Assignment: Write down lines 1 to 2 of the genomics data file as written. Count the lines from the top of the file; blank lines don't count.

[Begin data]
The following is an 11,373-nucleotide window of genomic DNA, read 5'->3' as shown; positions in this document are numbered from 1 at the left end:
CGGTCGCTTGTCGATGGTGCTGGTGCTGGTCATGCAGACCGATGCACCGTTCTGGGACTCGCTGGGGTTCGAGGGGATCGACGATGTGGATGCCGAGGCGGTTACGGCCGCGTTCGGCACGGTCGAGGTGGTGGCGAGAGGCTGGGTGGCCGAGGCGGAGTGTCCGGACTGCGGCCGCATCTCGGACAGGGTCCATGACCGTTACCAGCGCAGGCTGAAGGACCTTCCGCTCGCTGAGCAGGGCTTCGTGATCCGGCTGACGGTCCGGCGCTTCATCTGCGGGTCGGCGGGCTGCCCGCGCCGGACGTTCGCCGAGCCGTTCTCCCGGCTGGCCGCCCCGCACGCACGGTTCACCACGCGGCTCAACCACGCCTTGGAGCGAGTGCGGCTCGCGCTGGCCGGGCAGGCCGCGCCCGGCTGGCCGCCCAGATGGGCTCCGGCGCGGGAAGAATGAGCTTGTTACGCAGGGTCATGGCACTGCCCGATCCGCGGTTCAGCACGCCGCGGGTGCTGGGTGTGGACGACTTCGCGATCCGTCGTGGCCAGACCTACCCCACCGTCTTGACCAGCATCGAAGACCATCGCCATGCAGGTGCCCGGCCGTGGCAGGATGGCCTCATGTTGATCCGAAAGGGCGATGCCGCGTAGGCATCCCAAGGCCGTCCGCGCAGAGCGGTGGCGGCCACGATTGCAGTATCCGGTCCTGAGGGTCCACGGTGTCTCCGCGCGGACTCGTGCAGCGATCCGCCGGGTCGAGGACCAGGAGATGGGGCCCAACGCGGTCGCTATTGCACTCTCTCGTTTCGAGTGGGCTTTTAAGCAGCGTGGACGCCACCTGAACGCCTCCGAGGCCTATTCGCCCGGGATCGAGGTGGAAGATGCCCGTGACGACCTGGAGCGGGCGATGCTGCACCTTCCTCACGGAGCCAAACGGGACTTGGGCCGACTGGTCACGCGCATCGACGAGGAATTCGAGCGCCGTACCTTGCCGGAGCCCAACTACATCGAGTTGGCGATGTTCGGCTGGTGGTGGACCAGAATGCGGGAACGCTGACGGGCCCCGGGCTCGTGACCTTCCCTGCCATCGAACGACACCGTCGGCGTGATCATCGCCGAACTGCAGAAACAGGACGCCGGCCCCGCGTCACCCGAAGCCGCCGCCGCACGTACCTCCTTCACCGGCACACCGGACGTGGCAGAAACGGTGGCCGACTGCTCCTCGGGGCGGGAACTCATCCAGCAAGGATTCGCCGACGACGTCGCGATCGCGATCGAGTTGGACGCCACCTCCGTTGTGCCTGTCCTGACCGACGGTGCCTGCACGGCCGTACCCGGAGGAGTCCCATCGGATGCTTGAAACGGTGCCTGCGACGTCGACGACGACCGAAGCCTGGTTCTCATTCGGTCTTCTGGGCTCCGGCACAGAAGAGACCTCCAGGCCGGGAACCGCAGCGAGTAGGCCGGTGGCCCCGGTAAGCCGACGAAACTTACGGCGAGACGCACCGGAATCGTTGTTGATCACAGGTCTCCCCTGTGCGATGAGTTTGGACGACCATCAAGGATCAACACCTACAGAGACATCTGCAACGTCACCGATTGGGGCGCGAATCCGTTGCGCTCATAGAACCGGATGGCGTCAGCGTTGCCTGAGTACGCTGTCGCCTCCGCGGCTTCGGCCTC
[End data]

The following is an 11,373-nucleotide window of genomic DNA, read 5'->3' as shown; positions in this document are numbered from 1 at the left end:
CGGTCGCTTGTCGATGGTGCTGGTGCTGGTCATGCAGACCGATGCACCGTTCTGGGACTCGCTGGGGTTCGAGGGGATCGACGATGTGGATGCCGAGGCGGTTACGGCCGCGTTCGGCACGGTCGAGGTGGTGGCGAGAGGCTGGGTGGCCGAGGCGGAGTGTCCGGACTGCGGCCGCATCTCGGACAGGGTCCATGACCGTTACCAGCGCAGGCTGAAGGACCTTCCGCTCGCTGAGCAGGGCTTCGTGATCCGGCTGACGGTCCGGCGCTTCATCTGCGGGTCGGCGGGCTGCCCGCGCCGGACGTTCGCCGAGCCGTTCTCCCGGCTGGCCGCCCCGCACGCACGGTTCACCACGCGGCTCAACCACGCCTTGGAGCGAGTGCGGCTCGCGCTGGCCGGGCAGGCCGCGCCCGGCTGGCCGCCCAGATGGGCTCCGGCGCGGGAAGAATGAGCTTGTTACGCAGGGTCATGGCACTGCCCGATCCGCGGTTCAGCACGCCGCGGGTGCTGGGTGTGGACGACTTCGCGATCCGTCGTGGCCAGACCTACCCCACCGTCTTGACCAGCATCGAAGACCATCGCCATGCAGGTGCCCGGCCGTGGCAGGATGGCCTCATGTTGATCCGAAAGGGCGATGCCGCGTAGGCATCCCAAGGCCGTCCGCGCAGAGCGGTGGCGGCCACGATTGCAGTATCCGGTCCTGAGGGTCCACGGTGTCTCCGCGCGGACTCGTGCAGCGATCCGCCGGGTCGAGGACCAGGAGATGGGGCCCAACGCGGTCGCTATTGCACTCTCTCGTTTCGAGTGGGCTTTTAAGCAGCGTGGACGCCACCTGAACGCCTCCGAGGCCTATTCGCCCGGGATCGAGGTGGAAGATGCCCGTGACGACCTGGAGCGGGCGATGCTGCACCTTCCTCACGGAGCCAAACGGGACTTGGGCCGACTGGTCACGCGCATCGACGAGGAATTCGAGCGCCGTACCTTGCCGGAGCCCAACTACATCGAGTTGGCGATGTTCGGCTGGTGGTGGACCAGAATGCGGGAACGCTGACGGGCCCCGGGCTCGTGACCTTCCCTGCCATCGAACGACACCGTCGGCGTGATCATCGCCGAACTGCAGAAACAGGACGCCGGCCCCGCGTCACCCGAAGCCGCCGCCGCACGTACCTCCTTCACCGGCACACCGGACGTGGCAGAAACGGTGGCCGACTGCTCCTCGGGGCGGGAACTCATCCAGCAAGGATTCGCCGACGACGTCGCGATCGCGATCGAGTTGGACGCCACCTCCGTTGTGCCTGTCCTGACCGACGGTGCCTGCACGGCCGTACCCGGAGGAGTCCCATCGGATGCTTGAAACGGTGCCTGCGACGTCGACGACGACCGAAGCCTGGTTCTCATTCGGTCTTCTGGGCTCCGGCACAGAAGAGACCTCCAGGCCGGGAACCGCAGCGAGTAGGCCGGTGGCCCCGGTAAGCCGACGAAACTTACGGCGAGACGCACCGGAATCGTTGTTGATCACAGGTCTCCCCTGTGCGATGAGTTTGGACGACCATCAAGGATCAACACCTACAGAGACATCTGCAACGTCACCGATTGGGGCGCGAATCCGTTGCGCTCATAGAACCGGATGGCGTCAGCGTTGCCTGAGTACGCTGTCGCCTCCGCGGCTTCGGCCTC